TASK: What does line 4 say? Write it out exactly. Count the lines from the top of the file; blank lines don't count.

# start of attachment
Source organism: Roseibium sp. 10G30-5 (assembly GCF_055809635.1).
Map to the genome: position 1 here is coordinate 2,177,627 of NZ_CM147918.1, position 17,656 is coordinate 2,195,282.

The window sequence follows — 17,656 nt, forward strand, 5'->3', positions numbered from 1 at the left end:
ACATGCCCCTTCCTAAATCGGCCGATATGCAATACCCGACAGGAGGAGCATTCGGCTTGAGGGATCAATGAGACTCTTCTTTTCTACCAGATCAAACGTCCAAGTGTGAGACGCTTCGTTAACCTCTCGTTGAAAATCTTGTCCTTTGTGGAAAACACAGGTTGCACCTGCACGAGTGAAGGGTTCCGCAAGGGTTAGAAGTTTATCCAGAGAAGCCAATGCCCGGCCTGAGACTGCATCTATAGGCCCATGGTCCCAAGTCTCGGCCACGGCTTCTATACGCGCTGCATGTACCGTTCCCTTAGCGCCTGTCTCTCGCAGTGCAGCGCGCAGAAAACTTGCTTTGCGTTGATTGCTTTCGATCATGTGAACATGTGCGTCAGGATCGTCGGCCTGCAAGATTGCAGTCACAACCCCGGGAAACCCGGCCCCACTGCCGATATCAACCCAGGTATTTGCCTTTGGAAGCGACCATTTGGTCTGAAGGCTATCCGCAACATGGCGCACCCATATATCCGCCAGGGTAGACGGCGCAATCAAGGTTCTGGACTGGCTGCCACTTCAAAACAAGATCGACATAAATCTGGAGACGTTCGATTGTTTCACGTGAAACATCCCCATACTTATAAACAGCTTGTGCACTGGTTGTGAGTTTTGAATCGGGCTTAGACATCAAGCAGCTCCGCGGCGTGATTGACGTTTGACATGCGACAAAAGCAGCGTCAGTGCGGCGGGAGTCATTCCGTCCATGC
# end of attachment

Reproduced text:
ACATGCCCCTTCCTAAATCGGCCGATATGCAATACCCGACAGGAGGAGCATTCGGCTTGAGGGATCAATGAGACTCTTCTTTTCTACCAGATCAAACGTCCAAGTGTGAGACGCTTCGTTAACCTCTCGTTGAAAATCTTGTCCTTTGTGGAAAACACAGGTTGCACCTGCACGAGTGAAGGGTTCCGCAAGGGTTAGAAGTTTATCCAGAGAAGCCAATGCCCGGCCTGAGACTGCATCTATAGGCCCATGGTCCCAAGTCTCGGCCACGGCTTCTATACGCGCTGCATGTACCGTTCCCTTAGCGCCTGTCTCTCGCAGTGCAGCGCGCAGAAAACTTGCTTTGCGTTGATTGCTTTCGATCATGTGAACATGTGCGTCAGGATCGTCGGCCTGCAAGATTGCAGTCACAACCCCGGGAAACCCGGCCCCACTGCCGATATCAACCCAGGTATTTGCCTTTGGAAGCGACCATTTGGTCTGAAGGCTATCCGCAACATGGCGCACCCATATATCCGCCAGGGTAGACGGCGCAATCAAGGTTCTGGACTGGCTGCCACTTCAAAACAAGATCGACATAAATCTGGAGACGTTCGATTGTTTCACGTGAAACATCCCCATACTTATAAACAGCTTGTGCACTGGTTGTGAGTTTTGAATCGGGCTTAGACATCAAGCAGCTCCGCGGCGTGATTGACGTTTGACATGCGACAAAAGCAGCGTCAGTGCGGCGGGAGTCATTCCGTCCATGC